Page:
IB students host Governing Board Candidate Forum

Six candidates are running for three openings in the November 3 election. The forum allowed voters an opportunity to get to know them better.


Seniors in the IB Program hosted a Governing Board Forum on September 26. All six candidates running for election participated in the event.

“There are six candidates running for three available seats on the governing board, and this forum was an opportunity for voters to hear from each of them to help decide which ones to vote for in November,” said Lori Hart, a journalism teacher who helped organize the event. 

The event was held at the Fine Arts Center, but, due to COVID-19 health restrictions, the school district live-streamed the event. Janet Busbee, Jeff Fortney, James Rich, Teri Thatcher, Brianna Walker, and Trinity Wilson are running for board positions. Both Busbee and Rich are current board members seeking an additional term. Busbee was unable to attend in person, and appointed a proxy to read her answers to the questions.

“The meeting is [like] a debate so people know what everyone’s values are and to see who they would like to vote for,” said Kiera Reinhard, an IB student who volunteered to run lights for the evening. 

IB students organized the event. They invited the candidates to participate and chose the questions to ask. Two students acted as moderators, seniors Jessica Brashear and Nicole Quenzler. The moderators asked each candidate a variety of questions about topics affecting the school district. The candidates were allowed a certain amount of time to respond. Student timers held up cards to let the candidates know when their time was up.

“Nicole and I love working together to come up with what we are going to be saying and running through the speaking portion with each other,” said Brashear. “We divided up the portions and practiced presenting to one another.”

The candidates were asked questions about everything from how the district is handling COVID-19 to the lack of funding. The district has faced a shrinking budget for the past several years. In Arizona, unlike other states, school districts are not fully funded and instead rely on overrides and bonds, which must be approved by voters. Cave Creek has voted against overrides, which are tax increases, for the past twelve years, and has rarely approved bonds. This lack of funding means Cave Creek must operate on a more lean budget than neighboring districts like Scottsdale and Paradise Valley, whose overrides and bonds are generally approved.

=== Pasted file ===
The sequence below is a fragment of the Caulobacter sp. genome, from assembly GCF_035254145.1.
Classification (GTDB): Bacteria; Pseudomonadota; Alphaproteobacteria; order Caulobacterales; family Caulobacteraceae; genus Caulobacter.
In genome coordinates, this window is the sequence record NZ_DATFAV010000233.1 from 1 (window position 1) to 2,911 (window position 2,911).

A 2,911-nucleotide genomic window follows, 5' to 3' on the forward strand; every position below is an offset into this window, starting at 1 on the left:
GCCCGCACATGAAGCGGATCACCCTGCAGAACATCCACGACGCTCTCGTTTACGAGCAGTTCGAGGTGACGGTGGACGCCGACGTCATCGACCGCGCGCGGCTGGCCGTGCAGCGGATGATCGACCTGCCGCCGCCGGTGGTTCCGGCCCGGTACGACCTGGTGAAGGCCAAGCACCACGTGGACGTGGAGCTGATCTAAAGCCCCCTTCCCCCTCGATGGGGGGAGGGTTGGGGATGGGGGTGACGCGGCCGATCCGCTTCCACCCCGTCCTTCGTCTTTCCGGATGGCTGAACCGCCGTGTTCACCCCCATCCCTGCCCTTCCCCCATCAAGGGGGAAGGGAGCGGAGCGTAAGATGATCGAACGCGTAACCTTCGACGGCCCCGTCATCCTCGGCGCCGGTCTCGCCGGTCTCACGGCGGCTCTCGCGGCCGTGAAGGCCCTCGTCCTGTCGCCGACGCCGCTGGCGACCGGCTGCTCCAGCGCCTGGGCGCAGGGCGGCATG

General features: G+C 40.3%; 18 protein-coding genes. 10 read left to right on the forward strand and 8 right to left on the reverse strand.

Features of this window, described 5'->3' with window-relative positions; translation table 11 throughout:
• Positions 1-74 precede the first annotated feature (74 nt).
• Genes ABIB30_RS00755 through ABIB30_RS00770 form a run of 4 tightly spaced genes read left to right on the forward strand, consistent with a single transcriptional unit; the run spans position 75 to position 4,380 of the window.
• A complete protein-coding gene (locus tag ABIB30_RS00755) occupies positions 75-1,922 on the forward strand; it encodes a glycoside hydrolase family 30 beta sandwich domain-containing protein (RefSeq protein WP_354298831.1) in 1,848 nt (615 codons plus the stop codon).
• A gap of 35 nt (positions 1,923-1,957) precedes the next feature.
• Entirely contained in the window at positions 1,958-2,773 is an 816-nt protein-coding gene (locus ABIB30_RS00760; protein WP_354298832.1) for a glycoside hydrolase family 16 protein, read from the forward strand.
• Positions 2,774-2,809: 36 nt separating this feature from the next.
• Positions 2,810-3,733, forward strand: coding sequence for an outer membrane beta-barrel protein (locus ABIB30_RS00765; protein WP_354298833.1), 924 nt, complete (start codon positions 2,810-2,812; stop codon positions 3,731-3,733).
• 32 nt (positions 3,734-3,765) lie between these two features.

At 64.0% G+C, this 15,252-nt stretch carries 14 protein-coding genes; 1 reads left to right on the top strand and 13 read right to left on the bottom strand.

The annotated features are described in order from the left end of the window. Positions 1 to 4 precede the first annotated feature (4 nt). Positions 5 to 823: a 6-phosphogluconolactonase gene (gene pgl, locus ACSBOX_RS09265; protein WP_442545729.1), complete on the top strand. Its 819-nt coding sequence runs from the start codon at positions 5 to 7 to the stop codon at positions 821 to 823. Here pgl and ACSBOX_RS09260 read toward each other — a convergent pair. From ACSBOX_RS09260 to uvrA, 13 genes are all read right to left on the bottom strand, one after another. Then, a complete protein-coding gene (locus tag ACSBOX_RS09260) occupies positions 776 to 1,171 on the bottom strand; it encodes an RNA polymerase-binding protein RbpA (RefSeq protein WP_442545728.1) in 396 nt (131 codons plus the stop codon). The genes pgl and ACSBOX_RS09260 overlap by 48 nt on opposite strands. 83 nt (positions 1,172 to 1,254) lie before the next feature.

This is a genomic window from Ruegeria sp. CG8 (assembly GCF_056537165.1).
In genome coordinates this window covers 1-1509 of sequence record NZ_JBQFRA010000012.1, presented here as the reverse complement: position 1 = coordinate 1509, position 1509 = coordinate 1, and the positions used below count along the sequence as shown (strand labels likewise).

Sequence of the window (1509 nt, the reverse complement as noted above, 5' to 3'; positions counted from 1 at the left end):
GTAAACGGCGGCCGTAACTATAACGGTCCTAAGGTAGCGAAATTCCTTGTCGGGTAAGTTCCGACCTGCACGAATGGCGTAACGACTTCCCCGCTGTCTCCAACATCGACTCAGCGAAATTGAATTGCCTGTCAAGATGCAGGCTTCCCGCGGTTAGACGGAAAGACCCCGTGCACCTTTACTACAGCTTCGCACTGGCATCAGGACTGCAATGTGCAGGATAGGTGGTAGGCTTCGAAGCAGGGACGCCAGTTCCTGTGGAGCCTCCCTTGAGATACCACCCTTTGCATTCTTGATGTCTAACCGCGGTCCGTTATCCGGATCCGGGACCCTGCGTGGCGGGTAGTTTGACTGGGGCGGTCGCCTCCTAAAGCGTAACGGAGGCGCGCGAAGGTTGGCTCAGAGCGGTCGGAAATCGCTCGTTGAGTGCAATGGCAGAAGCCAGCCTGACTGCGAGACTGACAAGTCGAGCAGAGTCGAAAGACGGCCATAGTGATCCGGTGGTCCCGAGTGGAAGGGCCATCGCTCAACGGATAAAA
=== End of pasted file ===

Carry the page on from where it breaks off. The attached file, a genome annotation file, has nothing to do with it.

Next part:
“The role of a governing board member is very important because they are in positions of power making the decisions for our schools,” said Quenzler. “One of the most important decisions is how to attract and retain good teachers to provide the best education to the students in our district.”

Of the six candidates, only three, Fortney, Thatcher and Walker, said they were supporting the Invest in Ed proposition on the ballot this year, and several did not seem clear about whether or not they would be in favor of the district going out for overrides. All six candidates said they would not want to cut teacher salaries or increase class sizes. 

Both Thatcher and Wilson were very concerned about transparency, and indicated that many of the funding problems could be handled without significant cuts. Both Rich and Walker pointed out that the district’s budget is public record, and available for anyone to view.

The IB program has been hosting these forums every two years for the past fourteen years. 

“It was strange not having a live audience, because we missed out on that personal aspect of it due to the circumstances,” said Brashear. “However, I think that by having a virtual option, many people who may not have been able to attend, were able to participate and learn.”

For those who missed the forum, there is a recording of the event on the district website. https://www.youtube.com/watch?v=pUxZJS_sXjQ Early voting begins this week, and election day is November 3.